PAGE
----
Quick Updates: NCM Article + Ongoing Projects + Thoughts on Aylan
Hi VIB Friends!
It has been a good minute since I last posted and not for a lack of topics to post about. Just today, we have arguably seen Canadian immigration law thrust back in the forefront of the political agenda through the tragic news of little three year-old Aylan Kurdi, his sibling, and his mother drowning while trying to leave Turkey. I will share my brief thoughts on that later.
Vancouver-based #NoOneisIllegal (NOII) launched their very well-designed site/project, http://www.neverhome.ca which has been accused by former Minister of Canadian Immigration and current Minister of Defence, Jason Kenney of being a “fringe anarchist group.”
Even with immigration legislation being paused by the pending October election, the week to week always brings new updates
But before that, here are some quick updates on my past week.
As many of you know I wrote this piece in response to a Toronto Sun article that I felt quite unnecessarily and inappropriately threw foreign national spouses under the bus for marriage fraud perpetrated by Canadians. I also suggested other root causes. My piece can be found here.
Outside of the article itself, I felt that I was able to engage many foreign national spouses who felt that their narrative was not being adequately represented in this piece – trying to use a ‘bad apple’ example to paint the entire orchid rotten.
I understand that several foreign national spouses who currently are in the process of sponsorship may be working to write a response piece that highlight their true day-to-day struggles – uncertain processing times, inability to work and study, and obtain the respect and acceptance necessary to establish their lives in Canada.
First on the work end, I have been working on new “fringe areas” of the law including vehicle importation and passport revocation. The passport revocation case that I have ongoing I am particularly proud of because it is the first in the office and an area of law I believe will continue to increase thanks to recent amendments and Bill C51. See Canadian Passport Order legislation.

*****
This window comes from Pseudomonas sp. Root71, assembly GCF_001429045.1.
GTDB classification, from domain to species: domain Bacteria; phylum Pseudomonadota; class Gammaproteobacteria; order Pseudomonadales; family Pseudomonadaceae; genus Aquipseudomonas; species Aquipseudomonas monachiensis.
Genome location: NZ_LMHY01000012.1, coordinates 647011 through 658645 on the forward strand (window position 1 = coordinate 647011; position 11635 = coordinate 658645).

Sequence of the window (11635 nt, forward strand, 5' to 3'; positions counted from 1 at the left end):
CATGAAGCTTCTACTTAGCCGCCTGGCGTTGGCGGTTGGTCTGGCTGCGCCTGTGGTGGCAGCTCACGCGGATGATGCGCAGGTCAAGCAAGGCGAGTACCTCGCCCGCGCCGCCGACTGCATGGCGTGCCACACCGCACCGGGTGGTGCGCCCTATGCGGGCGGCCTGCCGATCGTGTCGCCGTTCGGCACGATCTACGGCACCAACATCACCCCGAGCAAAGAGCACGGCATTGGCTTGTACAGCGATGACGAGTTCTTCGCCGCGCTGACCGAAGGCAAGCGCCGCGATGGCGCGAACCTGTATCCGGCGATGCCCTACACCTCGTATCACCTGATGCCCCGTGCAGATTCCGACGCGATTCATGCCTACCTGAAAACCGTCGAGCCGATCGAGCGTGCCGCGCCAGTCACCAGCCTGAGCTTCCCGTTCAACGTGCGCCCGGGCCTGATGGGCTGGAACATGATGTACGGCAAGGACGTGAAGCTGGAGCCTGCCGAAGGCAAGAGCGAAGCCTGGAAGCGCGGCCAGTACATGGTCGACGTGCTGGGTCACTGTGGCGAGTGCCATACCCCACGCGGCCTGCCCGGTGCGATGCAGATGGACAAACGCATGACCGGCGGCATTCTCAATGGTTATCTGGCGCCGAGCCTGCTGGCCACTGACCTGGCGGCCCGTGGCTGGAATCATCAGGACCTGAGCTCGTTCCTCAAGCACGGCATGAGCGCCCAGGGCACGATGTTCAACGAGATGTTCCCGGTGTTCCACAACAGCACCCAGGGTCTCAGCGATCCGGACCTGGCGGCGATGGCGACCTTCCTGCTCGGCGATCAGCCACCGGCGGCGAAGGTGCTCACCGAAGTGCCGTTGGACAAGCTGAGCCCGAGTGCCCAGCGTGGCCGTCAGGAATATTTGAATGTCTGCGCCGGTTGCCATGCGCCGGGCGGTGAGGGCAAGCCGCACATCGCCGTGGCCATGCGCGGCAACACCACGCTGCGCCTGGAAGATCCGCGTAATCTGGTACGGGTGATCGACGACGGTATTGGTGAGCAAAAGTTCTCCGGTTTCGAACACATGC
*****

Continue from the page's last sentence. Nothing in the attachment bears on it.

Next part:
On the freelance/writing side, I am working on a new piece regarding technology and immigration law for Kabuk Law. It should be quite an interesting read and I think it will really play off the current focus of the Canadian Bar Association with respect to increasing accessibility of law and justice through technology and adapting to pending change.
I also received a really kind email from a blog follower in the United States. I can’t talk about all the details yet, as I want to understand it first, but it sounds super exciting. Thank you to the individual who emailed me for making my day!
Finally, I am working on some exciting ideas to launch my business immigration practice. I have been quite busy with my litigation/refusals practice but I was recently inspired by a close law school friend to look more into the area. I hope to liaise with more of the experts in the field as I begin trying to build a base. Exciting, scary, but necessary to stay competitive in the immigration law business.
Outside of Work
Some of you may know that on a personal level I am going through quite an emotionally challenging time. My father is quite ill and this has forced me to rethink a lot about work, life, and family. I joke, sadistically, that I have now been employed as a part-time dishwasher. I have had to step back a little on some of my commitments with organizations that I care a lot about. I also have taken up meditating, although this week has been increasingly difficult. I really thank Jeena Cho, a lawyer based out of San Francisco, for inspiring me along that route. Check out her podcast here on Soundcloud. She also has links on Itunes and other apps.
On this front – and I apologize for sounding like a broken record in recent posts. Family always comes first. Health of family would be the first of first. Time is too precious to spend worrying about your own career success/failure and I think even on a work end – clients respect and appreciate when you approach business with a family-oriented perspective.
On a more positive note, my girlfriend/fiancee to be is making her first trip to Canada in mid-September. I am very excited to show her our future home and begin planning for my future extended family.
I am absolutely devasted by the news of Aylan. The images of his lifeless body washed up on the shore stirred up strong emotions. Apparently, he may not have been included in the initial refugee claim that was refused by Canada but the case has definitely began a much needed dialogue.
Again, as I have discussed in an earlier NCM post on the topic, there needs to be some caution in reporting news. Perhaps we all (myself included) unfairly placed blame before even verifying the facts. I’m going to give it a little more time before commenting further on his particular case.
Yet the fact still exists that we need to do more. Canada, as a bastion of global humanitarianism, of human rights, needs to do more. The numbers of refugees we have currently resettled from Iraq and Syria are not sufficient given our capacity. Politics aside, this is time for us to hold up the values that we stand on as Canadians. Yes, it is a recession. Yes, essential service for Canadians, have taken a cut in recent years. But to stand on the sidelines we will never be forgiven for, by whoever the higher power may be.
As we head into the long weekend (I am attending my law school big sister’s wedding, with law school little sister in tow), I wish everybody the best. Love and health. Always.